Tek isn't always so deep and dark. "Let Him Pay For That" recalls the Aftermath Stones in its unflattering portrait of an old flame that has a "new old man." "Perfect World" roars out of the gate, its Who-like dynamic buildup ringing with promise, ex-Atomic Rooster/Spinal Tap thumper Ric Parnell fairly exploding all over the traps. But the big lyrical payoff to "In a perfect world" turns out to be "'d be my girl" -- fairly anticlimactic in light of all that's come before.

The musical settings here create a unity of mood that harks back to Radio Birdman's underrated swan song Living Eyes and the aforementioned Outside, with a difference. Sonically speaking, Detroit has an intimate feel that's new to the Tek canon, and its creator revels in the pure sounds of guitars, both electric and acoustic, in a way he hasn't since his debut solo outing Take It To the Vertical. There are solid riffs, richly rumbling chords, and double-stop leads that reverberate with the heritage of Berry-to-Richards-to-High Time MC5. Backing is solid and supportive, with Daddy Long Legs' blues harp being a particularly fine addition. Sure, Tek's a limited singer, and more like a modern bluesman than a tunesmith -- in that regard, he's not unlike Iggy. But until he retools Le Bonne Route and Equinox, Detroit can serve as a fine port of entry to his work for the uninitiated, and old fans will find much to like here, as well.

In this age where no genre ever dies, the longevity of psychedelia as a musical style is only slightly less surprising than the durability of punk and metal; witness the recent emergence of Tame Impala. Psych tends to come in one of two flavors: the kind that's produced by people who are "experienced," emphasizing chaos and dementia (think The Piper At the Gates of Dawn, Free Your Mind and Your Ass Will Follow, or In A Priest Driven Ambulance), or the kind that's designed to sound good to people who are "experienced," and is often elegantly crafted (Sgt. Pepper's Lonely Hearts Club Band, Dark Side of the Moon, or The Soft Bulletin). On early releases like Carelessly Restored Art and Tiny Crustacean Light Show, Donovan's Brain started out on the Piper/Ambulance side of the equation, but with the advent of Career, they've both increased their output and gravitated toward the Dark Side/Soft Bulletin zone.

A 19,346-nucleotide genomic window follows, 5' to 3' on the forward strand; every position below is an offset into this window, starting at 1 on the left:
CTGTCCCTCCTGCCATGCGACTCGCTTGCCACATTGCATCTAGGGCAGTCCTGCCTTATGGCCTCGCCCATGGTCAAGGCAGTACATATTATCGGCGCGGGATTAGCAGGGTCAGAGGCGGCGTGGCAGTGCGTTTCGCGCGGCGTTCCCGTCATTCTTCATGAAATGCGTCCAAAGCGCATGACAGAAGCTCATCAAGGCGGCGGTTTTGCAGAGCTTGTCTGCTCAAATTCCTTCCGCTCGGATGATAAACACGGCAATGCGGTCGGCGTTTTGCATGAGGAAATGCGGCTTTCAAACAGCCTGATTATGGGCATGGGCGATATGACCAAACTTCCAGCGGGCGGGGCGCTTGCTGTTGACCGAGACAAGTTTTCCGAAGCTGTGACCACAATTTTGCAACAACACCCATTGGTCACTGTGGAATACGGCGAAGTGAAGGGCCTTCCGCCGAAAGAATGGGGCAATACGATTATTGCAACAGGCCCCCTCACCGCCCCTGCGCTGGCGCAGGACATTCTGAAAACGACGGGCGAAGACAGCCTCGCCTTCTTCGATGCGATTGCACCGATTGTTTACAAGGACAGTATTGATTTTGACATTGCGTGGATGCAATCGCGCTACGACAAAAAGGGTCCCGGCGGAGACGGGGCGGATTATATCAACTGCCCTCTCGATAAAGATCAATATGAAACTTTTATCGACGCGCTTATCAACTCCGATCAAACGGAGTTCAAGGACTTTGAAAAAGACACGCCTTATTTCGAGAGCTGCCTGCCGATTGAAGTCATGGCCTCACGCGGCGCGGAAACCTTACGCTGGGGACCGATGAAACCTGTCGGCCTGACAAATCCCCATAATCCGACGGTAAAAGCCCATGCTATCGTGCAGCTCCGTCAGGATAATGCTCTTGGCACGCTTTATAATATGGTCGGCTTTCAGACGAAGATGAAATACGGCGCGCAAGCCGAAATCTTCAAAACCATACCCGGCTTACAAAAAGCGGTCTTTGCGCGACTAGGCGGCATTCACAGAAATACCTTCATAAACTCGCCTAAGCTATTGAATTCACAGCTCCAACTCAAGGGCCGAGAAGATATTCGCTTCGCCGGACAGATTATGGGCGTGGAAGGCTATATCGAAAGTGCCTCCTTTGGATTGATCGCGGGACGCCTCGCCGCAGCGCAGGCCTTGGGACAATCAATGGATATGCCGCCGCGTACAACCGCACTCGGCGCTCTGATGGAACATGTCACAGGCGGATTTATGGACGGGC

This trend continues with Turned Up Later, recorded during the same 2010-2012 time period as Detroit with many of the same musicians. Many of the tracks unfold with stately majestic leisure, and Sanchez's keyboards and mellotron are key to the sound of this record -- something different for the usually guitar-oriented Brain. Sanchez also has the perfect voice for this kind of material; he sounds like he's coming out of a lysergic haze, in the manner of Syd Barrett or Wayne Coyne, and Donovan's Brain sounds most like itself when he's behind the mic. (For a good example of this, get lost in "As the Crows Fly"'s languid spacey dreamscape.) There was some turbulence during the sessions, when Sanchez's main foil, guitarist-singer Sutliff, was severely injured in a car crash and spent six weeks in a coma. (Thankfully, he's since recovered and even returned to the stage.) Vocalist-mellotronist Tony Miller stepped in to fill the gap, bringing some Forever Changes-style orchestral pop touches to the proceedings.

Sutliff contributes several of the record's highlights, starting with the opening "Take Me With You When You Go," which  combines a garage rock edge (think Electric Prunes) with vocal harmonies and guitar obbligatos that recall Blue Oyster Cult during their money-making period. "My Own Skin" is a commentary on the difficulties in communicating human experience ("I can't tell you where I've been / But I'm not at home in my own skin") that had me mentally picturing Mad Men's Don Draper telling Roger Sterling, "Oh, come on, Roger -- lots of people know that who have never taken LSD!" "Restless Nights, Many Dreams," with its electric 12-string jangle, sounds (of all things) like Brendan Benson channeling the Byrds via Tom Petty -- a stunning surprise. "Morning Side Dream" almost veers into prog territory.

In many ways, the hero of the piece is drummer Ric Parnell, the Atomic Rooster veteran who portrayed the spontaneously combusting Mick Shrimpton in This Is Spinal Tap. Parnell also drummed on TAMI Show choreographer Toni Basil's '80s dance hit "Mickey," turned down an offer to replace Aynsley Dunbar in Journey, and logged time with Wayne Kramer and the Deviants in the '90s. Here, he plays almost orchestrally, lending the slow pieces the requisite grandeur, and providing crisp, snappy punctuation on the uptempo numbers. All of the participants in Turned Up Later are clearly saturated with knowledge and love for this style of music, and it emanates from the sounds they make together.